Posted September 29, 2015 by

How to avoid discrimination of LGBT candidates

Employers must avoid discrimination in the hiring process. Any mistreatment can cost them the best talent. Employers can make LGBT candidates more comfortable applying for jobs by taking certain steps.

To help explore these issues, College Recruiter is hosting a College Recruiting Bootcamp on LGBT and other diversity hiring issues on Tuesday, September 29th at the Twilio headquarters in San Francisco. Join us.

Prior to that event, we’ll publish the opinions from a number of talent acquisition and recruiting leaders about why and how employers should diversify their workforces. Beth Zoller, Legal Editor for XpertHR, explains how to eliminate discrimination during the hiring process.

beth p. zoller

Beth Zoller, Legal Editor at XpertHR

“If an employer discovers that one of their candidates for employment is lesbian, gay, bisexual or transgender, an employer should consider the following:

An employer should be sure to eliminate discrimination during the hiring process by eliminating all questions on application forms regarding gender because this may discourage transgender individuals from applying. Further, an employer should not question job candidates about their sexual orientation or gender identity as this may viewed as discriminatory, and individuals are under no obligation to disclose this information to an employer.

If an employer learns that a job candidate is transgender and has transitioned, the employer should be extremely cautious when requesting proof of an individual’s identity or qualifications since legal documents may or may not have been changed. If an employer requires proof of identity, the employer should assure the individual that documents other than a birth certificate may be acceptable. The employer should assure the individual that his or her response will be treated as confidential and that the individual’s gender-identity history will have no bearing on his or her application.”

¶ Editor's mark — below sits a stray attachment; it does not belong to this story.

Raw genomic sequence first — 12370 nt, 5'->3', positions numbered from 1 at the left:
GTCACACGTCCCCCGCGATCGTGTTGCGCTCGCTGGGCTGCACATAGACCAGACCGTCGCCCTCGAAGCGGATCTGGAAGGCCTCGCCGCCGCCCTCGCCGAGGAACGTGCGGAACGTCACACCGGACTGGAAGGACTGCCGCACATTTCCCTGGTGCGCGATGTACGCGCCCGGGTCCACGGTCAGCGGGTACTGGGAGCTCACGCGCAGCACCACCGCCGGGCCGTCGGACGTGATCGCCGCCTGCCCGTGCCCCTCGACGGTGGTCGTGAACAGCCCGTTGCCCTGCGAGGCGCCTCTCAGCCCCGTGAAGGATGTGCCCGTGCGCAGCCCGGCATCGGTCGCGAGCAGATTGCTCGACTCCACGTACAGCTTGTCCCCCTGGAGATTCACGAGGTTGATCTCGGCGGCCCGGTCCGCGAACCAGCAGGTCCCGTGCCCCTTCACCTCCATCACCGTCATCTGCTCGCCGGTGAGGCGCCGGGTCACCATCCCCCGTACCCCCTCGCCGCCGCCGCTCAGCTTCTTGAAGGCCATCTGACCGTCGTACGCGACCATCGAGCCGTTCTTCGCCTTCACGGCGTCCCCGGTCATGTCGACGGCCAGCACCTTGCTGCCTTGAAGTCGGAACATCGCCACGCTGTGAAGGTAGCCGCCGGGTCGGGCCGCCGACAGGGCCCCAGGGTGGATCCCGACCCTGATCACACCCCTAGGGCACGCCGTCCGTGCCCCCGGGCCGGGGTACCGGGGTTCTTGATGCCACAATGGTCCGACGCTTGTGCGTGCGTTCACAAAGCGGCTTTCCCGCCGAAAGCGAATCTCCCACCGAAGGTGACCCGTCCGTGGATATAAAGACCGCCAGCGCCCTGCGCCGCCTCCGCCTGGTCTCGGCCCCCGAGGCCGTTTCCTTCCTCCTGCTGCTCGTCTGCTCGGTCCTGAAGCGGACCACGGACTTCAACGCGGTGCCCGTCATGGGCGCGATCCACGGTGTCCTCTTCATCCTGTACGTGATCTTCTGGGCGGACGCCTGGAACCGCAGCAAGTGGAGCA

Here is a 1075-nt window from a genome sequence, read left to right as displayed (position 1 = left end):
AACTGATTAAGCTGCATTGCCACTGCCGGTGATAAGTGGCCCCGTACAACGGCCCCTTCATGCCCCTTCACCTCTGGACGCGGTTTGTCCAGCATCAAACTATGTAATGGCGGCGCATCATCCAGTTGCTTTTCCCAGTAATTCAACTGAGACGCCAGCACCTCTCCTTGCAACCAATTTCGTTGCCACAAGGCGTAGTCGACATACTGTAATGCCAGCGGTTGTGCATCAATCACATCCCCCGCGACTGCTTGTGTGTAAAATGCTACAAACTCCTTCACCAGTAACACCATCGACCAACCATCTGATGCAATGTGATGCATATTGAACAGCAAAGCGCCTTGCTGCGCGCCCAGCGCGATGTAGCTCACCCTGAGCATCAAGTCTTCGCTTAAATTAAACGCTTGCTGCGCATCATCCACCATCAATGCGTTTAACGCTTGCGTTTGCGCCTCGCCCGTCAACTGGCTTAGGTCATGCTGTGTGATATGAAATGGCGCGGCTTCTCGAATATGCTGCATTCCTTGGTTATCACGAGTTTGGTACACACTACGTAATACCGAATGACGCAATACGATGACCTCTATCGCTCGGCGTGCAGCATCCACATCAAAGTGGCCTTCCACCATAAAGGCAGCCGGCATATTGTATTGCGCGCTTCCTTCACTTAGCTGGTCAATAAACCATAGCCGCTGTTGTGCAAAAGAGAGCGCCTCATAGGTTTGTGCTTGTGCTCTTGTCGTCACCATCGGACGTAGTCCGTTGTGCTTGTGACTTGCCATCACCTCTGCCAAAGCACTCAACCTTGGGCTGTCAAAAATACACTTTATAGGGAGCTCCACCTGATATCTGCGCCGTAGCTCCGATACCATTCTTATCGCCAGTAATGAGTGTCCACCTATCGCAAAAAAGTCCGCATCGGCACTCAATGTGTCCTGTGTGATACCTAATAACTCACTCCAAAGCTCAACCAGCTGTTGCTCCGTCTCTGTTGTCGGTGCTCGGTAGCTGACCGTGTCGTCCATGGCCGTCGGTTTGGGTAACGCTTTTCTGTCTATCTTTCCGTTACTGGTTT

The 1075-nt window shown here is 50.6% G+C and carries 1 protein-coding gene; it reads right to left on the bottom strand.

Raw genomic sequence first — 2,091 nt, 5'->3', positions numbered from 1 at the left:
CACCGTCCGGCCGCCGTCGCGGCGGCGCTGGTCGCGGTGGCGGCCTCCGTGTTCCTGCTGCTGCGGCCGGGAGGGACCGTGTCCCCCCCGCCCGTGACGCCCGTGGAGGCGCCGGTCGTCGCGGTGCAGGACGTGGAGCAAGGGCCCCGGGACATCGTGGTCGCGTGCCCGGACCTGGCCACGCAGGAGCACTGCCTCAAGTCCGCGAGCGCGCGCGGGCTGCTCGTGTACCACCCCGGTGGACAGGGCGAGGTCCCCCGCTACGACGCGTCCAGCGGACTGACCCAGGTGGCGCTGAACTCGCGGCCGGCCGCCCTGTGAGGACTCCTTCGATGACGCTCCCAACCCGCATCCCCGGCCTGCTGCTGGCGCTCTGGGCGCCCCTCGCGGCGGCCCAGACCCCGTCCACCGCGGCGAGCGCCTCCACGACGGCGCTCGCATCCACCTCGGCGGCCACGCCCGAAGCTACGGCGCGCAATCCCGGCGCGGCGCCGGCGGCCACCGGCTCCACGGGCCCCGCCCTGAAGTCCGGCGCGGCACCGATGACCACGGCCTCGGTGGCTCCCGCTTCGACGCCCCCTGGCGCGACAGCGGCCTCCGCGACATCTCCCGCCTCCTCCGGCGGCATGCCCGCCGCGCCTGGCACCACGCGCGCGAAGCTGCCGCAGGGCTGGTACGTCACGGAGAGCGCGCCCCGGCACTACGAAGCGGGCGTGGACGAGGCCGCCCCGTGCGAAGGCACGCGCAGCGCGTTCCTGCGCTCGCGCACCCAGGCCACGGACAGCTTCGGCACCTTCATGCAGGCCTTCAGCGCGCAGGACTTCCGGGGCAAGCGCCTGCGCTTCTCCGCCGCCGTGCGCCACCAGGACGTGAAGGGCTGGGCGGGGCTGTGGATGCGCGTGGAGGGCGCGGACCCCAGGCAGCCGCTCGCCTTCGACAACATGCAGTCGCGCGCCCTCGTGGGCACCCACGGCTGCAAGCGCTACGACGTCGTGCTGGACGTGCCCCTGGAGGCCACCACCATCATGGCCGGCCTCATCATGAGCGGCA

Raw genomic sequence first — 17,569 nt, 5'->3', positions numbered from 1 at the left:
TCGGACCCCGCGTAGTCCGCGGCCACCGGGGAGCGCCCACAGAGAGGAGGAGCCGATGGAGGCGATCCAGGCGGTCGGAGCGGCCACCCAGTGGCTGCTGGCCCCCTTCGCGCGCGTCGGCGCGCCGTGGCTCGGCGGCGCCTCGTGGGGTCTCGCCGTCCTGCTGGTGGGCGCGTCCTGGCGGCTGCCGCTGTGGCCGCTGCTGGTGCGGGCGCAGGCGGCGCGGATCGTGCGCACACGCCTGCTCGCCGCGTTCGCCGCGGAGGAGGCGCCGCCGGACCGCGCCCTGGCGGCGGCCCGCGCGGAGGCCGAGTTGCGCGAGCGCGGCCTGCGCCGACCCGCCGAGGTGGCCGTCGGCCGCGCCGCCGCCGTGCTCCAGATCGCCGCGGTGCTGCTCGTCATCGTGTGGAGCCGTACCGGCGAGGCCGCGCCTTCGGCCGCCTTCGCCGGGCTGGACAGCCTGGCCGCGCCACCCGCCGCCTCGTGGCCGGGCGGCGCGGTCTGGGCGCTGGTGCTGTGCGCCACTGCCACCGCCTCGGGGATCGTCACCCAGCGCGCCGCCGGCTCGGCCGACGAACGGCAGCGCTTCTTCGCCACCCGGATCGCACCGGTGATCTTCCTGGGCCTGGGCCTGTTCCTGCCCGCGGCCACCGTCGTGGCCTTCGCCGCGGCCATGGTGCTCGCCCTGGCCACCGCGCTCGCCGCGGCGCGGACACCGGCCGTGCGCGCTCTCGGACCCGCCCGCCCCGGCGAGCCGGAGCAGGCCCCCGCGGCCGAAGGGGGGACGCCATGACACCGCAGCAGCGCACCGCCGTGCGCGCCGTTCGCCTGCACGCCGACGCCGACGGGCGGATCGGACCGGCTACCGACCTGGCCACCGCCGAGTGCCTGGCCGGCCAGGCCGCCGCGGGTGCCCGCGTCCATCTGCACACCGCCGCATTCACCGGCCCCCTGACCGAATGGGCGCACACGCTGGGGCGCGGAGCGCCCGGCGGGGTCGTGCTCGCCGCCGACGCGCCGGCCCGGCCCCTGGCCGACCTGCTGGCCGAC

Bio: Beth P. Zoller is the legal editor for the discrimination, affirmative action, harassment, retaliation, employee privacy, and employee handbooks/work rules/employee conduct content in the employee management section of XpertHR. Prior to joining XpertHR, Beth practiced law for more than 10 years representing employers with respect to employment discrimination and harassment claims, contractual disputes, restrictive covenant issues, family and medical leave, wage and hour disputes and a variety of other employment-related claims.

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